New Venture Restores Dignity on L.A.’s Skid Row

Putting on clean underwear in the morning probably seems like a simple, obvious expression of personal hygiene. Until it isn’t an option.
“You’re out there and you have the same pair on for weeks, or months,” said Ben Conditt, a formerly homeless man who is now a resident at the Union Rescue Mission in downtown Los Angeles. “You try to wash your underwear in buckets. But as soon as you change it, it’s going to get old when you’re living outdoors. Even if you have a clean pair of socks, you’re putting on dirty old shoes.
“It’s miserable out there.”
J.D. Hornberger of San Marino got a sense of the depth of this misery — and the need — exactly two years ago on Thanksgiving morning. He and other members of a Christian men’s group, plus their teenage sons, decided to go down to Skid Row in L.A. and try to brighten some lives a little.
They set up a couple of tables and put out coffee urns, doughnuts and packages of new underwear, T-shirts and socks. Said Hornberger: “What we found was, while the people on the streets appreciated the doughnuts and coffee, what they appreciated more than anything was the clean underwear. It was gone in 10 minutes. And we had enough doughnuts and coffee left over to take to staff at the Union Rescue Mission.”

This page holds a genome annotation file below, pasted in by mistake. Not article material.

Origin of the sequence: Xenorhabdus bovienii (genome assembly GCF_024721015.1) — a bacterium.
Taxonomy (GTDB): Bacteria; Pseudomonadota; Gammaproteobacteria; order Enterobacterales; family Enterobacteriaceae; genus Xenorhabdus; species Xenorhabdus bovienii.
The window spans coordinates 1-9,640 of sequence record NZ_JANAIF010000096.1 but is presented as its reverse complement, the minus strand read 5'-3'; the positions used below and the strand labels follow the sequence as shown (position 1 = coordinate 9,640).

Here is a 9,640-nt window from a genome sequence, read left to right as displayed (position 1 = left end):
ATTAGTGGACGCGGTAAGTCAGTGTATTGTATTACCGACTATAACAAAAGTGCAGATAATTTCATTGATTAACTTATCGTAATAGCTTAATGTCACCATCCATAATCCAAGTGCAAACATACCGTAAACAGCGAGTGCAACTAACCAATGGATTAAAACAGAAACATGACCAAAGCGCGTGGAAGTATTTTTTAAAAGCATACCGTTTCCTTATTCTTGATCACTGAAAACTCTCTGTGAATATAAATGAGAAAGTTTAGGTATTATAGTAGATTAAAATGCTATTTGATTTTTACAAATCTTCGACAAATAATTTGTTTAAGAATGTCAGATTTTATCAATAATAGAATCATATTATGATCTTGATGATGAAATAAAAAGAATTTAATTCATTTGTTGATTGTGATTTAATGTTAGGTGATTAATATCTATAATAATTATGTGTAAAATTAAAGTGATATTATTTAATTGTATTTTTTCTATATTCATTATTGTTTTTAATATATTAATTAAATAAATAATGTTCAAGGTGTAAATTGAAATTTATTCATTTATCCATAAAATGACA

It was a revelation. People often donate old, unwanted clothes to homeless shelters, but brand-new underwear “are like gold,” said the Rev. Andy Bales, CEO of the Union Rescue Mission.
Before long, Hornberger hatched an idea, and it burst forth as a full-fledged business venture last week. Over the past year and a half, Hornberger has worked to establish MOCS USA, which stands for Measure of Character and Style. Having learned that millennials are attracted to companies with an active social conscience and a mission to help the less-fortunate — Toms Shoes, Krochet Kids International, Bombas, for example — he launched a premium underwear company that will donate a complete set of men’s underwear (shorts, T-shirts, socks) to homeless shelters for every item sold at mocsusa.com. The bulk of it will go to the Union Rescue Mission.
“It’s a brilliant idea,” said Bales, “and it’s going to be very helpful to many folks in need. There’s nothing like feeling fresh and clean and ready for life and a job.”